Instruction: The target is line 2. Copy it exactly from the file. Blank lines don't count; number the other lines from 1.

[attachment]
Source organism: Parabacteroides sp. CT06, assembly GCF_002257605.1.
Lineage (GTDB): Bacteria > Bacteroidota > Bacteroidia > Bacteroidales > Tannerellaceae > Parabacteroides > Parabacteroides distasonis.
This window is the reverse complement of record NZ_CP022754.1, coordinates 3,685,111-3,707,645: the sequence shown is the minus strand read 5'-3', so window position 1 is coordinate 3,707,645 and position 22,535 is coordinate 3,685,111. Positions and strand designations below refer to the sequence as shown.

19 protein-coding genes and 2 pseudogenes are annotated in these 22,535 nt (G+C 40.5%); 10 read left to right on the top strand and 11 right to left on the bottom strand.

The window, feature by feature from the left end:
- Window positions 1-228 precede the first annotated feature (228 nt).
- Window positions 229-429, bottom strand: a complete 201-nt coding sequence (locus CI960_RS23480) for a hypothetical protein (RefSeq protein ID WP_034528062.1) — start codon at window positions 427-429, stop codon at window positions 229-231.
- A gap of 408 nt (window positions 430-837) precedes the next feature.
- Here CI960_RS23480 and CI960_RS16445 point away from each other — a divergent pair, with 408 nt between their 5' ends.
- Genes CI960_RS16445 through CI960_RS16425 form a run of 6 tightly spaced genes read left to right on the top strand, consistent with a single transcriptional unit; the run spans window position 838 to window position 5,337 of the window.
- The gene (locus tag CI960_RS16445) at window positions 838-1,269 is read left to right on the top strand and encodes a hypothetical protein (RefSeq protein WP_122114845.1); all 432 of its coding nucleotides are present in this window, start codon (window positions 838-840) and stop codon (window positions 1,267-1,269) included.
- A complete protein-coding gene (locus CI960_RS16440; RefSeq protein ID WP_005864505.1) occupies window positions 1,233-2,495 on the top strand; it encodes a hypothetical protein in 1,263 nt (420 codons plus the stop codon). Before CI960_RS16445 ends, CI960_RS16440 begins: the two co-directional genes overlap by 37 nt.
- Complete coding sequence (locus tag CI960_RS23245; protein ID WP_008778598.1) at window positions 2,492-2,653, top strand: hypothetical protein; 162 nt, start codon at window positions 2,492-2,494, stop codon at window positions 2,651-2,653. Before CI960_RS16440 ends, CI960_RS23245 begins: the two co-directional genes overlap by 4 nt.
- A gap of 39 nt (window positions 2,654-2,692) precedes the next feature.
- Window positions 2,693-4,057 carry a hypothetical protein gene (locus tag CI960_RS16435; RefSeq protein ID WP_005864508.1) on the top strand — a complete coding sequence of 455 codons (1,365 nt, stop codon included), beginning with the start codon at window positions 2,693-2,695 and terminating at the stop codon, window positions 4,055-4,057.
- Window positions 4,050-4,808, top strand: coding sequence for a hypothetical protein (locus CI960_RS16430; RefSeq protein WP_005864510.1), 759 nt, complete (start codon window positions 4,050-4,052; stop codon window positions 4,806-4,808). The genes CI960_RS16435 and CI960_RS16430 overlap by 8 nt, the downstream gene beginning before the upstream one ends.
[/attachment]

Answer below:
Lineage (GTDB): Bacteria > Bacteroidota > Bacteroidia > Bacteroidales > Tannerellaceae > Parabacteroides > Parabacteroides distasonis.